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Classical mechanics is based on conservation laws which represent the symmetries of spacetime. The lagrangian function L is a function of position and velocity while the hamiltonian is a function of position and momentum. The velocity and momentum descriptions are related by a legendre transformation:

H = pv - L

which is the integration by parts formula ∫ p dv = pv - ∫ v dp. The lagrangian description is in the tangent bundle and the hamiltonian description is in the cotangent bundle. The structure of the cotangent bundle is encoded in the tautological one-form θ = p dx. The symplectic 2-form dθ is dp ∧ dx. Conservation laws are of the form d*j = 0 where j is the conserved current. Momentum is the generator and conserved quantity of spacetime translations exp(ix'p)f(x) = f(x + x'). The forces are generated by potentials F = -dU. The lagrangian is the sum of the kinetic energy T and potential energy U:

L = T + U = 1/2 mv

The hamiltonian is the sum of the kinetic and potential energies, H = T + U. Symmetries of spacetime are represented by killing vector fields. The conserved currents are T

The hamiltonian description is based on the phase space which is the space of (x, p). This phase space is the space of motions or the space of solutions to the equations of motion. This space can be described abstractly by the symplectic 2-form ##d\alpha \wedge d\tilde{\alpha}##. Take a field

##\phi(x) = \sum_k \frac{1}{\sqrt{2E}} \alpha(k) e^{ipx} + \tilde{\alpha}(k) e^{-ipx}##

the phase space description can be made covariant by taking the paths or solutions the be the states, rather than the initial conditions. Take a path ϒ

## \gamma \rightarrow \gamma + \epsilon \frac{\partial \tilde{\alpha}}{\partial \epsilon} \frac{\partial}{\partial \tilde{\alpha}} ##

where ##\alpha = \frac{\delta}{\delta \tilde{\alpha}}##

##\alpha## is a Heisenberg picture operator which evolves as ##\alpha \rightarrow e^{itE} \alpha e^{-itE} ##. The alphas satify the commutation relation [α, α] = 1. ## [\alpha, \tilde{\alpha}] = 1##. A path is a point in phase space. The usual notion of evolution in time f(t) → f(t + x) must be interpreted not as the value of f at a later time t, but a function f translated in time by x. what is the correct way to describe the operator formalism in a covariant way? In my next post I will describe details. The energy momentum T generates conformal transformations. In string theory, the states of particles are always on-shell.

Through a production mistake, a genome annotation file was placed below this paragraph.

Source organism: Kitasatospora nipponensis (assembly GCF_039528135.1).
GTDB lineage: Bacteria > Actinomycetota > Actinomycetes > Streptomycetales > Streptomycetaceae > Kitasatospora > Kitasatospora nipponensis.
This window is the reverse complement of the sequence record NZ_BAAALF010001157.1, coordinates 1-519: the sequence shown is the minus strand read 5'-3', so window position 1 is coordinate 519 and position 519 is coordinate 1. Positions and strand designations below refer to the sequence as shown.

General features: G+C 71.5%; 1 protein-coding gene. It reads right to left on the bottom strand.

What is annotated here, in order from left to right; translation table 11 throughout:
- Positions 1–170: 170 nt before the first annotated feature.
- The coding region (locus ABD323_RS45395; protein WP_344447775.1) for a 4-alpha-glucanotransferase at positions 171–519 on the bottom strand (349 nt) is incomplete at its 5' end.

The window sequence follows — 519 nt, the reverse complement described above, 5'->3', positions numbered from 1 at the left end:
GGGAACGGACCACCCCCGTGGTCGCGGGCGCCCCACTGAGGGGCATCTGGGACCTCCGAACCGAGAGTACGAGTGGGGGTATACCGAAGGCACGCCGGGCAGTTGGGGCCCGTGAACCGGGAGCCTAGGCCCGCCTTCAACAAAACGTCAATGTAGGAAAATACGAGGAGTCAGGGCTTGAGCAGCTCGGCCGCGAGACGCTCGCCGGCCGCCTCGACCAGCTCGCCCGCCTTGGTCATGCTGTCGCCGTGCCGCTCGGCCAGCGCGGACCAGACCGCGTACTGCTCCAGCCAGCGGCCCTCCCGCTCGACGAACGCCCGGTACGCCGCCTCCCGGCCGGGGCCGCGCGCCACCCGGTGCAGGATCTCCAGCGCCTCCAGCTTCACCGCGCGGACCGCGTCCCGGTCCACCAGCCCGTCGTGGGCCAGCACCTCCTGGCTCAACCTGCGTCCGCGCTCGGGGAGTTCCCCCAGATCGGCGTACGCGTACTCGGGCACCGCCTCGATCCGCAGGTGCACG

H = pv - L

which is the integration by parts formula ∫ p dv = pv - ∫ v dp. The lagrangian description is in the tangent bundle and the hamiltonian description is in the cotangent bundle. The structure of the cotangent bundle is encoded in the tautological one-form θ = p dx. The symplectic 2-form dθ is dp ∧ dx. Conservation laws are of the form d*j = 0 where j is the conserved current. Momentum is the generator and conserved quantity of spacetime translations exp(ix'p)f(x) = f(x + x'). The forces are generated by potentials F = -dU. The lagrangian is the sum of the kinetic energy T and potential energy U:

L = T + U = 1/2 mv

^{2}+ U(x)The hamiltonian is the sum of the kinetic and potential energies, H = T + U. Symmetries of spacetime are represented by killing vector fields. The conserved currents are T

^{ij}k_{j}where k are the killing vectors. T generates conformal transformations. The equations of motion are d*T = 0. In the hamiltonain description, the equations of motion are found from the Lie brackets, {H, X} = dX/dt = dH/dp and {H, P} = dP/dt = -dH/dx. The lagrangian equations of motion are found from δS = 0. Because of the difference between time and space, the relationship between energy and momentum is not exactly symmetric. Momentum is the flux of energy. This can be proved from the fact that T is a symmetric tensor. The conservation laws are closely related to the fact dd = 0, which is due to the fact that the boundary of a boundary is zero.The hamiltonian description is based on the phase space which is the space of (x, p). This phase space is the space of motions or the space of solutions to the equations of motion. This space can be described abstractly by the symplectic 2-form ##d\alpha \wedge d\tilde{\alpha}##. Take a field

##\phi(x) = \sum_k \frac{1}{\sqrt{2E}} \alpha(k) e^{ipx} + \tilde{\alpha}(k) e^{-ipx}##

the phase space description can be made covariant by taking the paths or solutions the be the states, rather than the initial conditions. Take a path ϒ

## \gamma \rightarrow \gamma + \epsilon \frac{\partial \tilde{\alpha}}{\partial \epsilon} \frac{\partial}{\partial \tilde{\alpha}} ##

where ##\alpha = \frac{\delta}{\delta \tilde{\alpha}}##

##\alpha## is a Heisenberg picture operator which evolves as ##\alpha \rightarrow e^{itE} \alpha e^{-itE} ##. The alphas satify the commutation relation [α, α] = 1. ## [\alpha, \tilde{\alpha}] = 1##. A path is a point in phase space. The usual notion of evolution in time f(t) → f(t + x) must be interpreted not as the value of f at a later time t, but a function f translated in time by x. what is the correct way to describe the operator formalism in a covariant way? In my next post I will describe details. The energy momentum T generates conformal transformations. In string theory, the states of particles are always on-shell.

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